Now, back to the original point I had (and I stress the word "had" as I've gotten off my original point entirely)...movies like "His Girl Friday" and "It Happened One Night" had brilliant dialogue...they also had something else movies lack today: Hats.

Hats, both men's and ladies' have gone the way of the dinosaur in a very short period of time. I have been wondering this for ages...just what happened in our history to totally wipe hats off the face of the Earth? I did some research on the matter and some blame John F. Kennedy because he didn't wear one, then other men followed suit (no pun intended)...and just like in "It Happened One Night" when men saw Clark Gable not wearing an undershirt...sales of these items plummeted. Jackie's pillbox hat, on the other hand, became an instant national necessity. So you could argue that while her husband's style evoked one mannerism, hers did quite the opposite...so I'm not too sure how that all works out in the end...and for the sake of this blogumn, I'm going to stick with movies and things of that ilk.

Watch any "I Love Lucy" episode and you will see a various cornicopia of hats if you will. There might not have been any money to get an apartment with more than three rooms, but, by golly, she must have had a closet in that place the size of Grand Central Station to house all those hats. A few episodes even centered on hats...or at least the buying, wearing, salivating over, and generally obsessing about them.

Hats in old films can also sometimes be incorporated into the script as a whole comedy piece. Take "The Awful Truth" with Cary Grant and Irene Dunn...well, you couldn't work a good 15 minutes of sight gags, dog tricks, and man-hiding-in-the-bedroom antics without them. Try that nowadays and it just wouldn't work. Drama sometimes also relies on clever "hat-in-hand" movie magic to engage their audience. Alfred Hitchcock's "Rope" begs the question...what DOES one do with a wayward monogrammed hat when you've already conveniently hid the body? I'll tell you what...you get found out by an astute hat-wielding James Stewart.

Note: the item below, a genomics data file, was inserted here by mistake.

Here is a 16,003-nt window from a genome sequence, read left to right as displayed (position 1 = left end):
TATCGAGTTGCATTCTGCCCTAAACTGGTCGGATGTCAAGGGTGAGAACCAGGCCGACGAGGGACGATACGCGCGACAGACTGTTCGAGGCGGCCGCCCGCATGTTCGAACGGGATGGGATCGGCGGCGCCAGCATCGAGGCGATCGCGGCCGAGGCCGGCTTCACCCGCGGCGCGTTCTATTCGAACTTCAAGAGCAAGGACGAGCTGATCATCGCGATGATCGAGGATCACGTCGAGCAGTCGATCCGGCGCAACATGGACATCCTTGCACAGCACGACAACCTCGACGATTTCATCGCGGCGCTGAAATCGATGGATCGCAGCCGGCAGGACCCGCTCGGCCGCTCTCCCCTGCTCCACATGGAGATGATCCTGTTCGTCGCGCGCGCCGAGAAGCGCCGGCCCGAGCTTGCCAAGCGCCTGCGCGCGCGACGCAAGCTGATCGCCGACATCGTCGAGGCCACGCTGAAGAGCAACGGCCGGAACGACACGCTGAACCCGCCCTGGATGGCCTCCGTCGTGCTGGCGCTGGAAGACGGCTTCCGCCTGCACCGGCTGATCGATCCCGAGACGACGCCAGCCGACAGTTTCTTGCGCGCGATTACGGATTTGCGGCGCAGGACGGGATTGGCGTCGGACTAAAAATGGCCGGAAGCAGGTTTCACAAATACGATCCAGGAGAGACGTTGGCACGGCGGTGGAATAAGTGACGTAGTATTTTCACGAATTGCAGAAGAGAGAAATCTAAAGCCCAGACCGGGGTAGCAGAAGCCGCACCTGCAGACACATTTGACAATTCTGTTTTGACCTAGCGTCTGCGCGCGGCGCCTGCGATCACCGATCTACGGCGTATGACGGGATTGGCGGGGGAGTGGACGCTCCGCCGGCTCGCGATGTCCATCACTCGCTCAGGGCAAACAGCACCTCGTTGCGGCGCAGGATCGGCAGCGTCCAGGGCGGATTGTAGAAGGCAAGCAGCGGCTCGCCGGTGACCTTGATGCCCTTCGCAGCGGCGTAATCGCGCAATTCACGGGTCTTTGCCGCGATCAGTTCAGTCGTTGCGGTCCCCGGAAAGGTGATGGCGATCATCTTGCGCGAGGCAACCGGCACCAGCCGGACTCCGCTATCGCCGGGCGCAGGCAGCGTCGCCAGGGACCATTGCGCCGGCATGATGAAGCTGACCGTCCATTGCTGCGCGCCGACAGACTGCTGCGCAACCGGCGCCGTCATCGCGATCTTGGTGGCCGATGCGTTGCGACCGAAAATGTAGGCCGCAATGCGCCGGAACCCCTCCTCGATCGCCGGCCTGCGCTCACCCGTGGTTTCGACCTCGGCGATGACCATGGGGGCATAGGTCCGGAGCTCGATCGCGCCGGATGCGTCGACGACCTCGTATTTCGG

The hat, be it men's or women's...was a wardrobe accessory worn by both the rich and the poor...it was ubiquitous. You didn't have to wear a three piece suit in order to don one...Art Carney proved that in "The Honeymooners"...so it was clearly an established necessity in blue and white collar workers alike.

And just think of a whole portion of Hollywood without hats...just what would the massive movie musical have been without Fred Astaire crooning about "puttin' on his top hat", without Carmen Miranda's extravagant fruit-laden ones, without Minnie Pearl's price tag-adorned one, without Buster Keaton's porkpie one, and the derby so synonymous of Charles Chaplin?

But when exactly did people stop wearing hats in film, in real life and what, in my opinion, are the long-term ramifications? Well, I will attempt to enlighten you in my next hat blogumn next time.

13 January 2008

Tippin' My Hat...

...in my next blogumn. I'll try to get around to it tonite sometime. It's still in my head and shouldn't come out this early. But stick around.

03 January 2008

Writer's Cramp

Kudos to David Letterman (Worldwide Pants) and Craig Ferguson for reaching an agreement with their writers. As many of you know, I think Letterman and Ferguson are tons of times better than Leno and Conan...especially since Conan's people were considering having me on their show when I won the Bulwer-Lytton Fiction Contest in 2003...only to say "oh, we don't think she could fill up six minutes". Oh, please, anyone who knows me knows I could fill up six hours...let alone six minutes. All I have to say is I wish Craig was on back then...his three year anniversary tonite by the way...as I'm sure HE would have had me on his show and I would probably NOT be on strike right now.

Oh, think about it. ;)

Anyway...glad to see you two back on the air, where you belong.